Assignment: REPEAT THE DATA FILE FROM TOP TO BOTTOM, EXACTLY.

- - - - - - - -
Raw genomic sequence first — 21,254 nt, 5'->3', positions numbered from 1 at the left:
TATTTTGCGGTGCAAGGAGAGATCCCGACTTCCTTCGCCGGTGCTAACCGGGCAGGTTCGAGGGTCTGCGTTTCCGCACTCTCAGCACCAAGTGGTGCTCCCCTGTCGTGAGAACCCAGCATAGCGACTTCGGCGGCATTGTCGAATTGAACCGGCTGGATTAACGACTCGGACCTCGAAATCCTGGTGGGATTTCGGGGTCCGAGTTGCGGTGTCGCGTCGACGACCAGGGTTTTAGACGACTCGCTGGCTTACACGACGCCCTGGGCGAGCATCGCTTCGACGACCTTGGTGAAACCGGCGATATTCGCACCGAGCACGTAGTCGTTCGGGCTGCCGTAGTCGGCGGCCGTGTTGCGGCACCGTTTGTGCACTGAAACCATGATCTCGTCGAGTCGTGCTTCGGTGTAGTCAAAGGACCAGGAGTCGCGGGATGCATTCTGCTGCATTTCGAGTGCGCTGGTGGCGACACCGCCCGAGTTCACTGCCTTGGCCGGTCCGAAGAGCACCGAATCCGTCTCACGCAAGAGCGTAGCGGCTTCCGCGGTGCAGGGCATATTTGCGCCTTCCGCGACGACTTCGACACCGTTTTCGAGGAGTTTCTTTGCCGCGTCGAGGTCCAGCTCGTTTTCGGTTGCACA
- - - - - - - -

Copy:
Raw genomic sequence first — 21,254 nt, 5'->3', positions numbered from 1 at the left:
TATTTTGCGGTGCAAGGAGAGATCCCGACTTCCTTCGCCGGTGCTAACCGGGCAGGTTCGAGGGTCTGCGTTTCCGCACTCTCAGCACCAAGTGGTGCTCCCCTGTCGTGAGAACCCAGCATAGCGACTTCGGCGGCATTGTCGAATTGAACCGGCTGGATTAACGACTCGGACCTCGAAATCCTGGTGGGATTTCGGGGTCCGAGTTGCGGTGTCGCGTCGACGACCAGGGTTTTAGACGACTCGCTGGCTTACACGACGCCCTGGGCGAGCATCGCTTCGACGACCTTGGTGAAACCGGCGATATTCGCACCGAGCACGTAGTCGTTCGGGCTGCCGTAGTCGGCGGCCGTGTTGCGGCACCGTTTGTGCACTGAAACCATGATCTCGTCGAGTCGTGCTTCGGTGTAGTCAAAGGACCAGGAGTCGCGGGATGCATTCTGCTGCATTTCGAGTGCGCTGGTGGCGACACCGCCCGAGTTCACTGCCTTGGCCGGTCCGAAGAGCACCGAATCCGTCTCACGCAAGAGCGTAGCGGCTTCCGCGGTGCAGGGCATATTTGCGCCTTCCGCGACGACTTCGACACCGTTTTCGAGGAGTTTCTTTGCCGCGTCGAGGTCCAGCTCGTTTTCGGTTGCACA